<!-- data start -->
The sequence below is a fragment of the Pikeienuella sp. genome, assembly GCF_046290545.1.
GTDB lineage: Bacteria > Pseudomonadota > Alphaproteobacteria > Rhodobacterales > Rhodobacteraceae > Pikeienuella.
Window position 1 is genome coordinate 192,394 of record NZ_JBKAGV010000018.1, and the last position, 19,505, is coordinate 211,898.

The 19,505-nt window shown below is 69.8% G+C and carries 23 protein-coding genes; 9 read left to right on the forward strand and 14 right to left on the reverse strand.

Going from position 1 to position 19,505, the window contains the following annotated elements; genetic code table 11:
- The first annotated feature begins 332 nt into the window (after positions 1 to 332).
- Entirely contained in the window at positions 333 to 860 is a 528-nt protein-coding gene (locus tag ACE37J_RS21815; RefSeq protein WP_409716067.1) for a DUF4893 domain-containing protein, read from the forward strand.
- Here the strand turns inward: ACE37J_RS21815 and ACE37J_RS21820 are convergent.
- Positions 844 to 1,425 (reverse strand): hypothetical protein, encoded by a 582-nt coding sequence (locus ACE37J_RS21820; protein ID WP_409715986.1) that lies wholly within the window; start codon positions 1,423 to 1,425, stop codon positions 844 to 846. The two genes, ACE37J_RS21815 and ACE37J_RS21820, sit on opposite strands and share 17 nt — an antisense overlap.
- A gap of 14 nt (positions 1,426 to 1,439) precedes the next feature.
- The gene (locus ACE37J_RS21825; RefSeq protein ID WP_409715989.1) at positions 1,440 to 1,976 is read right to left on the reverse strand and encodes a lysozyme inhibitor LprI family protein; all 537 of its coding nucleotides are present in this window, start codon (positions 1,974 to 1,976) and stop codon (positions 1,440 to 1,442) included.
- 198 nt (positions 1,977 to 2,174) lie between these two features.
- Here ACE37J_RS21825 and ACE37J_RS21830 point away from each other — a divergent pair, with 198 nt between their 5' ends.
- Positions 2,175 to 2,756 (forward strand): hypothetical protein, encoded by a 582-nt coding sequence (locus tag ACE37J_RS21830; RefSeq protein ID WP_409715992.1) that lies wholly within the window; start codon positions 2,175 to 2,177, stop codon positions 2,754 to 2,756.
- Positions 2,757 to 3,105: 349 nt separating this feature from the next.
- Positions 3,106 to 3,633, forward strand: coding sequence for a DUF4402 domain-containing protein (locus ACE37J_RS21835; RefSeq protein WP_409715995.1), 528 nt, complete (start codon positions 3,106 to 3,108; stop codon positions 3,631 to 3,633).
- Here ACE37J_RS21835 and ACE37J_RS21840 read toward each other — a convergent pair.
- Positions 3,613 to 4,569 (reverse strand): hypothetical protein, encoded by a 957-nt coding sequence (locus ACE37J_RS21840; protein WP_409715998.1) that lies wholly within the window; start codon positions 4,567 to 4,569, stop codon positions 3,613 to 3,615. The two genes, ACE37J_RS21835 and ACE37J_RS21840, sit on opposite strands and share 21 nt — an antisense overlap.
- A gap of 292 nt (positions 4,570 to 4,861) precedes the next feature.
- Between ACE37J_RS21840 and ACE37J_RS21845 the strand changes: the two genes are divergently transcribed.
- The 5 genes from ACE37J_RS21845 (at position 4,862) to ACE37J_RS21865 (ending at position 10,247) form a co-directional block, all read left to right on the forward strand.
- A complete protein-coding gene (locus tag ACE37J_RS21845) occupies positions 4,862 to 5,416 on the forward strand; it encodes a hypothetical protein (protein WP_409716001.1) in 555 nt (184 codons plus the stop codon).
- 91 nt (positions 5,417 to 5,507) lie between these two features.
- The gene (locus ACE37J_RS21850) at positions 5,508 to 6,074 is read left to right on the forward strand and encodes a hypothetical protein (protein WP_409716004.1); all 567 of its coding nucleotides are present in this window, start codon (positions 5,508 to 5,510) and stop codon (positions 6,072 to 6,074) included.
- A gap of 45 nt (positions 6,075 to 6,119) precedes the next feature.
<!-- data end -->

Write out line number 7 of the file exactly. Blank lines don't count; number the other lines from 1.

- Entirely contained in the window at positions 333 to 860 is a 528-nt protein-coding gene (locus tag ACE37J_RS21815; RefSeq protein WP_409716067.1) for a DUF4893 domain-containing protein, read from the forward strand.